While officials are still assessing the damage, the economic toll of Hurricane Ian is already staggering.
Early estimates are nearing $70 billion, and consumers could feel the pinch at the grocery store because of the storm.
Ian is one of the most powerful hurricanes to make landfall in the U.S. Entire towns in central and northeast Florida were decimated.
Hurricane Ian heads to South Carolina after pounding Florida; death toll rises
Sixty percent of Floridians do not have flood insurance, and homeowners there already pay the highest average insurance premiums in the country- and that could get worse.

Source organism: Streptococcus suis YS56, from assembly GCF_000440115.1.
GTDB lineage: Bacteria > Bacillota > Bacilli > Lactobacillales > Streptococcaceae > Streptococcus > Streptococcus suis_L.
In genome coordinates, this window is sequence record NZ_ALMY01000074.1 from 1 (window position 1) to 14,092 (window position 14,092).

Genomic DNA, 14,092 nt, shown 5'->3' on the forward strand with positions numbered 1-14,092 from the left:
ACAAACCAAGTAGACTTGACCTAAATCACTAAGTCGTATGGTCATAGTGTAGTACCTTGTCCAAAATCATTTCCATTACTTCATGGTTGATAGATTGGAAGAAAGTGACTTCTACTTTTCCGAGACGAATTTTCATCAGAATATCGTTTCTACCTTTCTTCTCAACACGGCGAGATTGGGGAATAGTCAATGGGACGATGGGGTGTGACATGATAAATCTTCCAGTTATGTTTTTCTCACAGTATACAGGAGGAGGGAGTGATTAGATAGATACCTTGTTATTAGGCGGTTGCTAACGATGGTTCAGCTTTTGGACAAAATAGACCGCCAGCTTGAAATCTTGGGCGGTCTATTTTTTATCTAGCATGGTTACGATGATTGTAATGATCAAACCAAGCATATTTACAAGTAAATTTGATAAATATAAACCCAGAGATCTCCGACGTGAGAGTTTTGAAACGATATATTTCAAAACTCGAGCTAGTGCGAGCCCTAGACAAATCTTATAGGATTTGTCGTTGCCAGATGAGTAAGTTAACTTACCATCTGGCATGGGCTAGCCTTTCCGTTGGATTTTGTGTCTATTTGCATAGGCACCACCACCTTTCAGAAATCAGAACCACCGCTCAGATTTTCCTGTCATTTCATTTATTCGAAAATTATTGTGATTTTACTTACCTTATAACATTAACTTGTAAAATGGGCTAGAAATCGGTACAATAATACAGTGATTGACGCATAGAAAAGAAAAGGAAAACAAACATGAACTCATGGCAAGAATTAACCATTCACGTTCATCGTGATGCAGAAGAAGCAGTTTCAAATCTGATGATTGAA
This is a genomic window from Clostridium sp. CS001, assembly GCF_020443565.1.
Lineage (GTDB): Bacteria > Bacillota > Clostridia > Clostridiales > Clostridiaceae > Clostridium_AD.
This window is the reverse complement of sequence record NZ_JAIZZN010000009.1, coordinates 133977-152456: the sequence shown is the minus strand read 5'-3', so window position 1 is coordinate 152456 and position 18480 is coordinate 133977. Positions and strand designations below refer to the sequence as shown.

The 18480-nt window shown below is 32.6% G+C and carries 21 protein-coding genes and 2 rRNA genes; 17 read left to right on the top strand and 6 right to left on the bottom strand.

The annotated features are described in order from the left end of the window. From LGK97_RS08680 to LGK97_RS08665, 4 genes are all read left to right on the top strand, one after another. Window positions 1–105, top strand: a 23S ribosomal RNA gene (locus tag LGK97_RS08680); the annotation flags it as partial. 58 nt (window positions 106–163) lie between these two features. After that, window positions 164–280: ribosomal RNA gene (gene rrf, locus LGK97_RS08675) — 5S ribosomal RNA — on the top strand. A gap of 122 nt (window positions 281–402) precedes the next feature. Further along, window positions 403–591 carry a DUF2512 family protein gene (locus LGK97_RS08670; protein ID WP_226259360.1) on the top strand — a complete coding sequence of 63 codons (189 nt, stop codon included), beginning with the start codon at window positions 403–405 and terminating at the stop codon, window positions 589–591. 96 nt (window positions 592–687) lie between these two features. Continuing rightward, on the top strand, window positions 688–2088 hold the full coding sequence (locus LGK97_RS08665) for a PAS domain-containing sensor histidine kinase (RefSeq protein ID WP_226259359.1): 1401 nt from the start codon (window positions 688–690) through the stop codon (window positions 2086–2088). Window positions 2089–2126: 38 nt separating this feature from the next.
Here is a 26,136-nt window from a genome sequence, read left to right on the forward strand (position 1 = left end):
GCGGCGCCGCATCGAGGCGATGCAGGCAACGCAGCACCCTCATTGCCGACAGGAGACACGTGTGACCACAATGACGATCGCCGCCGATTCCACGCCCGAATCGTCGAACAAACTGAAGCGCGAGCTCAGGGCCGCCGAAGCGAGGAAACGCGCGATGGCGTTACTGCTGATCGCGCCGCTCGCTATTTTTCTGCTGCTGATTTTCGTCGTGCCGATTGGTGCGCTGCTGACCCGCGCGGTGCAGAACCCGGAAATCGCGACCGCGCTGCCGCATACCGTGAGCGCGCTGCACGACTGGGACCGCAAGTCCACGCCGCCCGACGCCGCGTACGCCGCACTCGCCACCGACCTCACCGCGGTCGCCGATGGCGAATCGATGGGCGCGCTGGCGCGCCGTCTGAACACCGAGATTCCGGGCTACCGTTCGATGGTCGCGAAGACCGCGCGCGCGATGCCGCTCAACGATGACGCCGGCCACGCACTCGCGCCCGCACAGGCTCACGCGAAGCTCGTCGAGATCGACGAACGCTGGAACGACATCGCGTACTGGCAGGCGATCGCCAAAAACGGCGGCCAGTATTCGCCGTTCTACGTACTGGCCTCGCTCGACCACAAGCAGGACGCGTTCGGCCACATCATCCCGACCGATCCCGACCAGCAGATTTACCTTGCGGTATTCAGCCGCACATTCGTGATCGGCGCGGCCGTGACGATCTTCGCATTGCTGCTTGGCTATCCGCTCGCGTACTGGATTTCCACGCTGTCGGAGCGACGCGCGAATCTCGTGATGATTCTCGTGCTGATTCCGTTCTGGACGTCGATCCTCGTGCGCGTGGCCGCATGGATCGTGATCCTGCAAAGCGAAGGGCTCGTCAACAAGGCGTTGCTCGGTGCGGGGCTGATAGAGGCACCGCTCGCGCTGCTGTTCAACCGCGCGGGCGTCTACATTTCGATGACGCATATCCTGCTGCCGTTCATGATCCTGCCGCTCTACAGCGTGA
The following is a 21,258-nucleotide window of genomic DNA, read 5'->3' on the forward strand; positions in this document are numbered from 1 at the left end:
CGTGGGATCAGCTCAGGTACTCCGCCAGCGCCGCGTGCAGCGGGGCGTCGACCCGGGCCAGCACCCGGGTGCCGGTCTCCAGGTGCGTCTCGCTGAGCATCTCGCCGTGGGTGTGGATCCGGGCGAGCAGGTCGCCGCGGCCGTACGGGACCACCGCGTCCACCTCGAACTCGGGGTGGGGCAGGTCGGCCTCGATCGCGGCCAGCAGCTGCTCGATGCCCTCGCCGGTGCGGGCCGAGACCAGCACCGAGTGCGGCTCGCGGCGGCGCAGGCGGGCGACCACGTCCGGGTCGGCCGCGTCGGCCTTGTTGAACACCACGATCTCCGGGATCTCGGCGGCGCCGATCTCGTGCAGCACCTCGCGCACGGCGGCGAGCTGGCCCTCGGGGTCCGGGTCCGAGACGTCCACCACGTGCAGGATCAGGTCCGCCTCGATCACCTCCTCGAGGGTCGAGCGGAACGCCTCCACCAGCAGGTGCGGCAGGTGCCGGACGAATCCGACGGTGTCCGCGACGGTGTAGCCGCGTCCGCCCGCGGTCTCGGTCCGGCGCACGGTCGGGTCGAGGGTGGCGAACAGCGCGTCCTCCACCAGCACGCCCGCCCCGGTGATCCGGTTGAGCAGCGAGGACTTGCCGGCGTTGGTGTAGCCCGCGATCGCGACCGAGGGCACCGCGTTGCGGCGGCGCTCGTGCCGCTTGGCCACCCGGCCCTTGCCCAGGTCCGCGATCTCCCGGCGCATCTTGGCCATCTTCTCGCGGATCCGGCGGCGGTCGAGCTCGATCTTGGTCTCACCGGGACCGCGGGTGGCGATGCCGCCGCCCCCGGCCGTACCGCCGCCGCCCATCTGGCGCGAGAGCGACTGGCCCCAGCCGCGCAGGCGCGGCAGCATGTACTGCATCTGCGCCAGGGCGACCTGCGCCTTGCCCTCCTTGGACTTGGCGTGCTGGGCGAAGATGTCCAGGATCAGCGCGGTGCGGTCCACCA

But President Joe Biden promised help is on the way. The president is offering nearly $38,000 for people who don't have enough home insurance, and another $38,000 for lost property.
PHOTOS: Haunting aerial images show Hurricane Ian's aftermath in Fort Myers, Sanibel Island
It's not just homes and businesses, Florida produces 70 percent of citrus, so any damage to crops will mean higher prices at the store.
Economists do not expect the price of oil and gas to rise as Florida is not an energy producer.